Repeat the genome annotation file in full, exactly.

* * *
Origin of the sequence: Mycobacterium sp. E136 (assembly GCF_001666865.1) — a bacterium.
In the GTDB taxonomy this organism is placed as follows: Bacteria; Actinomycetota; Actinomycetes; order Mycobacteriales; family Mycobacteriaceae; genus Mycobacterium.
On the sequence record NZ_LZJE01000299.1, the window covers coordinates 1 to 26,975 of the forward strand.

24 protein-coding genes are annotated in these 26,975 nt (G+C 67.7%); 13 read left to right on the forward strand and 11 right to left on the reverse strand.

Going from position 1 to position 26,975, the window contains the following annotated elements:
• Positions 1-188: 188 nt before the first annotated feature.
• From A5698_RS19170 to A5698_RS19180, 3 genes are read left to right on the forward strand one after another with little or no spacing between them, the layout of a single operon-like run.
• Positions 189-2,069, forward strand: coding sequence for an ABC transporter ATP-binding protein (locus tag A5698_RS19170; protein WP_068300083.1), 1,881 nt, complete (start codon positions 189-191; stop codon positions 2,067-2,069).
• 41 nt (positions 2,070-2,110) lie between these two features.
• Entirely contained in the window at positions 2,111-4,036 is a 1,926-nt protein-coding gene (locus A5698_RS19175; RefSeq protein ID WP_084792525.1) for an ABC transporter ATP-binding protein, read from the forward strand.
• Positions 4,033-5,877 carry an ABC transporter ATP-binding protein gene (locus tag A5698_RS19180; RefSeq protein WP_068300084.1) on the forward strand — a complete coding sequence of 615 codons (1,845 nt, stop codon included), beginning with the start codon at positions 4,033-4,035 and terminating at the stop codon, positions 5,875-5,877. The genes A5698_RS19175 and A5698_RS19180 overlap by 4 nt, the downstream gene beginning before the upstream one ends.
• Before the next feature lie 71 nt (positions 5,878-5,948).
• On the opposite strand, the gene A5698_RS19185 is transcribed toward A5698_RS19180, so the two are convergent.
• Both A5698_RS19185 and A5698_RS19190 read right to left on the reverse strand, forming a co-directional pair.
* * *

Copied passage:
Origin of the sequence: Mycobacterium sp. E136 (assembly GCF_001666865.1) — a bacterium.
In the GTDB taxonomy this organism is placed as follows: Bacteria; Actinomycetota; Actinomycetes; order Mycobacteriales; family Mycobacteriaceae; genus Mycobacterium.
On the sequence record NZ_LZJE01000299.1, the window covers coordinates 1 to 26,975 of the forward strand.

24 protein-coding genes are annotated in these 26,975 nt (G+C 67.7%); 13 read left to right on the forward strand and 11 right to left on the reverse strand.

Going from position 1 to position 26,975, the window contains the following annotated elements:
• Positions 1-188: 188 nt before the first annotated feature.
• From A5698_RS19170 to A5698_RS19180, 3 genes are read left to right on the forward strand one after another with little or no spacing between them, the layout of a single operon-like run.
• Positions 189-2,069, forward strand: coding sequence for an ABC transporter ATP-binding protein (locus tag A5698_RS19170; protein WP_068300083.1), 1,881 nt, complete (start codon positions 189-191; stop codon positions 2,067-2,069).
• 41 nt (positions 2,070-2,110) lie between these two features.
• Entirely contained in the window at positions 2,111-4,036 is a 1,926-nt protein-coding gene (locus A5698_RS19175; RefSeq protein ID WP_084792525.1) for an ABC transporter ATP-binding protein, read from the forward strand.
• Positions 4,033-5,877 carry an ABC transporter ATP-binding protein gene (locus tag A5698_RS19180; RefSeq protein WP_068300084.1) on the forward strand — a complete coding sequence of 615 codons (1,845 nt, stop codon included), beginning with the start codon at positions 4,033-4,035 and terminating at the stop codon, positions 5,875-5,877. The genes A5698_RS19175 and A5698_RS19180 overlap by 4 nt, the downstream gene beginning before the upstream one ends.
• Before the next feature lie 71 nt (positions 5,878-5,948).
• On the opposite strand, the gene A5698_RS19185 is transcribed toward A5698_RS19180, so the two are convergent.
• Both A5698_RS19185 and A5698_RS19190 read right to left on the reverse strand, forming a co-directional pair.